- Systematic reviews of equipment and maintenance specs. This may lead, for example, to replacing machines whose yearly maintenance costs exceeds their replacement cost, eliminating checks on devices that are no longer used, or reinforcing checks on — and re-engineering — devices that have recently failed…
- Cross-training of technicians in the different trades involved in maintenance work, to build a corps of “general practitioners”/first responders who can solve the majority of the problems.
- The assignment of “primary care technicians” by area in the plant, to be called in priority from that area, but backed up by the other technicians when unavailable. The point is to have it both ways: a technician who is familiar with and close to the people he or she is supporting, and technical resources available in an emergency.
- Having higher-level specialists to help with the problems the technicians can’t handle. Depending on circumstances, these may be equipment engineers employed by the company or outside contractors.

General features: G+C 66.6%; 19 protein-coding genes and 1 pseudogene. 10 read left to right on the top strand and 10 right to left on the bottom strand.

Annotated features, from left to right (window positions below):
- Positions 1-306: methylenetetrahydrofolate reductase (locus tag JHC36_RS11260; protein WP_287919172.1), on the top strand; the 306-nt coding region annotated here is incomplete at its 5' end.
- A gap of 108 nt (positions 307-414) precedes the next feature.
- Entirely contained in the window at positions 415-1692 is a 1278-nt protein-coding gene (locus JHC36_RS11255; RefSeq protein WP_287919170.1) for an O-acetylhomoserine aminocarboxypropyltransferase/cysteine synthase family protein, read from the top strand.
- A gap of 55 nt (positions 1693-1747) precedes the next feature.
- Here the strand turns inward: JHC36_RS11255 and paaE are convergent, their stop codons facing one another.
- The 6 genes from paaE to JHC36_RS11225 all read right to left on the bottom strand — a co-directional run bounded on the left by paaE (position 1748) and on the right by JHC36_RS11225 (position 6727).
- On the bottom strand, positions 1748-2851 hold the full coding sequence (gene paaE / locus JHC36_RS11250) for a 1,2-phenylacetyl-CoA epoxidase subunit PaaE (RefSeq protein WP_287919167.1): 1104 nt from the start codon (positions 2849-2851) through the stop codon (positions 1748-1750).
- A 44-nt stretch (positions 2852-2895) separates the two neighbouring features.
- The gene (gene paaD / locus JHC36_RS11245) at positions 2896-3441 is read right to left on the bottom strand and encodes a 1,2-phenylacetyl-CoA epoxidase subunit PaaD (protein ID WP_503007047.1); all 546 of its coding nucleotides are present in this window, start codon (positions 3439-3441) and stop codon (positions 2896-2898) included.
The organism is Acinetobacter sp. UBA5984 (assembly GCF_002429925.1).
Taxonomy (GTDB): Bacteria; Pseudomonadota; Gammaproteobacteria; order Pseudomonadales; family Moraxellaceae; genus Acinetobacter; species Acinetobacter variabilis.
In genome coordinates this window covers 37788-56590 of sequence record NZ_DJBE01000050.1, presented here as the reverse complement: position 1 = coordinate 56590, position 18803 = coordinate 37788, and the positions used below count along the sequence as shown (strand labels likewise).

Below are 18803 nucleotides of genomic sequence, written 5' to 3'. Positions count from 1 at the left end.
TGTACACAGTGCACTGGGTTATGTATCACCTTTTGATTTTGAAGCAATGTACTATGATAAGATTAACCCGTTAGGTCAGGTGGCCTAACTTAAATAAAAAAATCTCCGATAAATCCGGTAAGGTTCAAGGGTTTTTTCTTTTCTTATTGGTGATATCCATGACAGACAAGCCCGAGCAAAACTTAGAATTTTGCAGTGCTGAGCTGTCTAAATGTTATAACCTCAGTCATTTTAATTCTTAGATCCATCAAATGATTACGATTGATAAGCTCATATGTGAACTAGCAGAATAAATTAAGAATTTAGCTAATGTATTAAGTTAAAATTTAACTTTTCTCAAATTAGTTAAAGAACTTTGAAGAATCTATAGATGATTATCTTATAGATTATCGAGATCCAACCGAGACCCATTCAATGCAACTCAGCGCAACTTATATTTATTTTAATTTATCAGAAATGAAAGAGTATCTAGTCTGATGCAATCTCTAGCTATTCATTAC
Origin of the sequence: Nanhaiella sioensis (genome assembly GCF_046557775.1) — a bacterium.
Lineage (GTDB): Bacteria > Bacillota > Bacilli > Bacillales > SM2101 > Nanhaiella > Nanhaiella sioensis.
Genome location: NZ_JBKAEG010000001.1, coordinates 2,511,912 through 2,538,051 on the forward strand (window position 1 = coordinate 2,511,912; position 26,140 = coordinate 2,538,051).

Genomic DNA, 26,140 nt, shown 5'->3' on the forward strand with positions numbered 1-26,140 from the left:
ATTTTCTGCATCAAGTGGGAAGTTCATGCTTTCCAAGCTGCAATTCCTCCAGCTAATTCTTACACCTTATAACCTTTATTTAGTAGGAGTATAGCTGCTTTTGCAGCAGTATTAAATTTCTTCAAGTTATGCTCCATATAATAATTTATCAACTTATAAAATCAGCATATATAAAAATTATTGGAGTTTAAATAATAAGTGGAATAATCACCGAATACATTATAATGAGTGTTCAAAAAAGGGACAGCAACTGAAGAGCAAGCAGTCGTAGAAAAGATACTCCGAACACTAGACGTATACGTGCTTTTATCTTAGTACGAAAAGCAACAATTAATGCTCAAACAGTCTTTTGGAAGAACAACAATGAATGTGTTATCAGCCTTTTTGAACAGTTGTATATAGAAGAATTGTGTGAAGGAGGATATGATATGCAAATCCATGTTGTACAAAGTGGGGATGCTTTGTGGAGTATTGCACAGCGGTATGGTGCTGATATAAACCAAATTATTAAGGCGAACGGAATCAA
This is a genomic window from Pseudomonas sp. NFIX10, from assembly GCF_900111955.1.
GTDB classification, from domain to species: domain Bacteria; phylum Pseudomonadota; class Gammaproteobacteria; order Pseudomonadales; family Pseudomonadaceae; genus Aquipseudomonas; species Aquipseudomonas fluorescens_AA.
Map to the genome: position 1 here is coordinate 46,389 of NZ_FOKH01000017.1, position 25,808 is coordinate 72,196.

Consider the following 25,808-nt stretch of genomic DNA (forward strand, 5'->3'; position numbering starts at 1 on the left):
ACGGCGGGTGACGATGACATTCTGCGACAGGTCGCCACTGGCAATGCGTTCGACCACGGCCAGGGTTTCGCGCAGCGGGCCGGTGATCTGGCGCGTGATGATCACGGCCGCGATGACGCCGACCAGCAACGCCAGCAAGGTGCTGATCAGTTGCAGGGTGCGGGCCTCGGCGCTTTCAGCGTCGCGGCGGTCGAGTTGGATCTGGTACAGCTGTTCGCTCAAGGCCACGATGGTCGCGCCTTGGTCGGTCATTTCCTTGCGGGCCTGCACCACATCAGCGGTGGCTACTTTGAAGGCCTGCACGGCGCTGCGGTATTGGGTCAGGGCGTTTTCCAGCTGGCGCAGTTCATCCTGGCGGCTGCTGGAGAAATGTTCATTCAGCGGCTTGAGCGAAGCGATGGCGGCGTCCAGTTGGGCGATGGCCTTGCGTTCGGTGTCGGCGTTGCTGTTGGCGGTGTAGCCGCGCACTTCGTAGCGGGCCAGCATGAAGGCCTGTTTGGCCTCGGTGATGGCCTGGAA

The responsiveness discussion above applies to first responders assumed to have the same skills. Not all maintenance work is responding to emergencies. It is a combination of planned and unplanned work but even planned maintenance on a machine takes more or less time depending on what the technicians discover when they open it up. You know when a biyearly check on a machine is planned to start, but not whether it will take a day or a week.
Capacity planning for everything a complete Maintenance Department does is more complex and beyond the scope of this post. Managers can be tempted to apply in maintenance the capacity planning methods that are effective in production. The nature of the work and the objectives pursued, however, are sufficiently different to require a different approach. You plan production work with the objective of keeping each operator busy as close to 100% of the takt time as you can. If you attempt this with maintenance, you will be unresponsive.